It is perhaps the most often repeated piece of legal advice in the United States, made famous more by TV cops than judges or real-life police officers.
"You have the right to remain silent. Anything you say can and will be used against you in a court of law...."
Thirty-three years after the US Supreme Court instructed the nation's law officers to always offer such advice to arrested suspects prior to questioning them, the high court may be on the verge of rethinking the necessity of the so-called Miranda warnings.
Earlier this year a federal appeals court in Richmond, Va., ruled that such warnings weren't necessary so long as incriminating statements by a suspect were made to police voluntarily. The appeals court cited a little-known law passed two years after the landmark 1966 Supreme Court ruling called Miranda v. Arizona.
Alarmed at the prospect of admitted criminals walking free because of a legal technicality, Congress passed the law aimed at undermining the Miranda ruling. Section 3501 of Title 18 of the US Code says, in effect, that a suspect's confession may be used as evidence at trial even if Miranda warnings were not given prior to a confession. Whenever a confession is made voluntarily, Section 3501 says, prior Miranda warnings aren't necessary.
The law has been on the books for more than three decades, but has largely been ignored. Until now.
Making a case
Paul Cassell, a law professor at the University of Utah, has been pushing the issue for seven years, filing briefs in cases and hoping to force the matter all the way up to the nation's highest court. He struck pay dirt when the Fourth US Circuit Court of Appeals adopted his position and refused to throw out the confession of an alleged bank robber because his Miranda warnings may not have been given prior to his statement to federal agents.
The court ruled that since the incriminating statements were given to agents voluntarily, they could be admitted as evidence at the bank robber's trial.
If upheld by the Supreme Court the decision would mean that law-enforcement agencies across the nation would be free to stop issuing the Miranda warnings. It remains unclear what safeguards, if any, would replace the warnings should police rely on the voluntary test exclusively.
The high court could decide to take the case in the next month.
The justices would have to determine whether the Miranda warnings are a rule of procedure or a bedrock principle of constitutional law. If they are a mere rule, then Section 3501 stands as an attempt by Congress to fine tune procedural safeguards laid down by the court. If, on the other hand, Miranda is bedrock principle, Section 3501 must be struck down because Congress does not have the power to reorder the scope of constitutional rights.
All sides in the case are hopeful the high court agrees to hear it. The defendant's lawyers are hoping the court reverses the appeals decision and orders the alleged bank robber's statements suppressed at trial. The Justice Department is hoping the court will reverse the appeals court and declare the congressional law invalid. And Mr. Cassell and the Washington Legal Foundation, a conservative public-interest law group, are hoping the court uses the case to endorse Section 3501 and chip away at Miranda's exclusionary rule.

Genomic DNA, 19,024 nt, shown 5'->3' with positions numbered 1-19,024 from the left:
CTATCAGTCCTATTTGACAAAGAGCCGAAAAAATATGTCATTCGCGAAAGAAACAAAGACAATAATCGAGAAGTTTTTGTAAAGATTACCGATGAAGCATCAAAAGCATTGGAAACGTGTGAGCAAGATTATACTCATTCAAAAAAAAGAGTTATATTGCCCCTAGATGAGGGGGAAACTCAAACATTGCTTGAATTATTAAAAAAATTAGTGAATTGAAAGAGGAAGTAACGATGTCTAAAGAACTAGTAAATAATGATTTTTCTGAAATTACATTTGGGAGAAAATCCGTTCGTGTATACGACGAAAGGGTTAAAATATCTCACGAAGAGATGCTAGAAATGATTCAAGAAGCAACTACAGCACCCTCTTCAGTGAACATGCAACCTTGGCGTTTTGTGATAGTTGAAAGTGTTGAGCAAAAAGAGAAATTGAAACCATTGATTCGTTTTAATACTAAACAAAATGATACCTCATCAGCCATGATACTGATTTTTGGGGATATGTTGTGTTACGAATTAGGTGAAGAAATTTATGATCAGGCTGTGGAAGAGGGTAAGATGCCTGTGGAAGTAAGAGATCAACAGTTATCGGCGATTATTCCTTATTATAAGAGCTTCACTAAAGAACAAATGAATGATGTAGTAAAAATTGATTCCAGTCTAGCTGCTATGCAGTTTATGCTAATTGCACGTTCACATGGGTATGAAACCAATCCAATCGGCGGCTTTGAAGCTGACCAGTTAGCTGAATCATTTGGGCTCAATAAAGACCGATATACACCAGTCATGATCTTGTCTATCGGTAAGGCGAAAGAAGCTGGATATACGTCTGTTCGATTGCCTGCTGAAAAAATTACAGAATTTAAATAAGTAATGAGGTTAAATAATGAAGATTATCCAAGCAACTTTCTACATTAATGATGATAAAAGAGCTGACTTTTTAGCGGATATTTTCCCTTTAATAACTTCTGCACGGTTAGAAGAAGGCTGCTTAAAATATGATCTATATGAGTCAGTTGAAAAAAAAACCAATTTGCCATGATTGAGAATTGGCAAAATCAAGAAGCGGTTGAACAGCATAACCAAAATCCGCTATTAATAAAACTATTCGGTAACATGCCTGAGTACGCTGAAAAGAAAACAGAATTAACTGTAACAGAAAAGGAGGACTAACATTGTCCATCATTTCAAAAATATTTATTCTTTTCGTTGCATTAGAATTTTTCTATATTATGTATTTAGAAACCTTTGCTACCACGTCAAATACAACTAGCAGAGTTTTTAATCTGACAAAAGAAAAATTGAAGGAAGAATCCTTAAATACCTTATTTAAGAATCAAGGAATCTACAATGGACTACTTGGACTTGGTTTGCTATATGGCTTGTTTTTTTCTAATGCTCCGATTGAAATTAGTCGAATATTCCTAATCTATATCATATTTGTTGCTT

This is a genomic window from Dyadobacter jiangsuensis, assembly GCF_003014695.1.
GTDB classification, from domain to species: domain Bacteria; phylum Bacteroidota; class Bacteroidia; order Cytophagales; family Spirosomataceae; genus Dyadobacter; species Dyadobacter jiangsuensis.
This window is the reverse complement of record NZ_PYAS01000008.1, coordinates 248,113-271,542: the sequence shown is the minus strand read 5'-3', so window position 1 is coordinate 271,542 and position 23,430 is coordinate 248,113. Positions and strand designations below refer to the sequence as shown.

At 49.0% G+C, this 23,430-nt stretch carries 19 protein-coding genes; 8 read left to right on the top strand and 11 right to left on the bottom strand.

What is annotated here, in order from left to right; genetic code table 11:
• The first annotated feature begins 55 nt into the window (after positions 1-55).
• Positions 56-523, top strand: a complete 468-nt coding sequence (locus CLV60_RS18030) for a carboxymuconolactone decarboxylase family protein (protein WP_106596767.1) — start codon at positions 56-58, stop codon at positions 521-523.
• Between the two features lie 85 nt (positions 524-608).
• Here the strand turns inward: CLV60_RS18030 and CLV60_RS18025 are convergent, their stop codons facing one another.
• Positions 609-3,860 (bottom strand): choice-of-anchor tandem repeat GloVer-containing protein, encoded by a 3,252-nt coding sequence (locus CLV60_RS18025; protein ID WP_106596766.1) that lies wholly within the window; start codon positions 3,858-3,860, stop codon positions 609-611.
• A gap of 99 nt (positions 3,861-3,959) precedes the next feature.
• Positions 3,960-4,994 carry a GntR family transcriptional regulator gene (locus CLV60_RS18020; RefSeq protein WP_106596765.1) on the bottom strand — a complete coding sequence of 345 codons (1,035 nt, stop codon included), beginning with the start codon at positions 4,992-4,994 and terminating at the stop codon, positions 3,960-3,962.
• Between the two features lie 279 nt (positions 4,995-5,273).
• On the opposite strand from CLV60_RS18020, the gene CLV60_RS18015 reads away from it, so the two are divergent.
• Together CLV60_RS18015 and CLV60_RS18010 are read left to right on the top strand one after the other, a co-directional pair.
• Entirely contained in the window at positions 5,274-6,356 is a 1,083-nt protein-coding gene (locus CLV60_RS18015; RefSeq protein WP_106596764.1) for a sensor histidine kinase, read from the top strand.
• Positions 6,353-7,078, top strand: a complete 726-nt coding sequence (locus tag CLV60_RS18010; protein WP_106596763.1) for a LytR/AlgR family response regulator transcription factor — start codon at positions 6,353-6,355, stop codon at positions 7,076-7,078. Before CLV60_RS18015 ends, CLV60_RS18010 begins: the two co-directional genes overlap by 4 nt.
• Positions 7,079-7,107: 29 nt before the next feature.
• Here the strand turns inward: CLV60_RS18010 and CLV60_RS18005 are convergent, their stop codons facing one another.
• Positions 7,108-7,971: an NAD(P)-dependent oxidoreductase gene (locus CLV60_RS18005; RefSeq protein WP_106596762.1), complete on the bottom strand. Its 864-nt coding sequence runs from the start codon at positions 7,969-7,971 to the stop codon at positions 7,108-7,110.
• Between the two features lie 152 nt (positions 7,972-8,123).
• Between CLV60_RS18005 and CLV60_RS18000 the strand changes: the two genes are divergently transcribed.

"The bottom-line issue is whether the criminal-justice system is going to pay attention to victims of crime who should not be victimized again by criminals set free on Miranda technicalities," Cassell says. "There are tens of thousands of criminal cases not solved each year because of Miranda."
In 1965, one year before the Miranda ruling, 60 percent of all violent crimes in the US were solved, Cassell says. Three years later, that figure fell to 45 percent where it has remained. Not all of the decline is related to Miranda, but much of it is, he says.
Despite such statistics, many law officers view Miranda as an effective safeguard against police abuses during interrogations and as a means of bolstering the admissibility at trial of a defendant's statements to police.
"The Miranda ruling has had a very positive impact on law enforcement," says Hubert Williams, president of the Police Foundation in Washington and a former police chief in Newark, N.J. "There has always been a division on Miranda in the police world. Some people felt Miranda imposed unnecessary restraints on police investigative methods and limited the effectiveness of police to convict those who perpetrate a crime."
But, he adds, "the Miranda rules prompted police to develop more sophisticated methodologies and strategies in conducting investigations, and to not rely as heavily," on what a suspect says.
Richard Samp of the Washington Legal Foundation disagrees. He says if the Supreme Court upholds Section 3501, police will probably continue to give suspects the Miranda warnings. But, Mr. Samp adds, investigators would have more options in gathering evidence and searching for the truth during an investigation.
"The issue is what happens when you have a voluntary confession and accidentally a Miranda warning was not given," he says. "Is society better served by suppressing the information?"
Samp says the Constitution forbids forcing a suspect to be a witness against himself or otherwise coercing confessions. "But when the confession was voluntary society is not served by upholding arcane legal rules that are not required by the Constitution."
Samp says the nation's priorities are wrong, and rather than attempting to curb police misconduct by withholding evidence at trial, truth should prevail. "How far should we go in subverting the truth-finding process in trying to deter police misconduct?"
(c) Copyright 1999. The Christian Science Publishing Society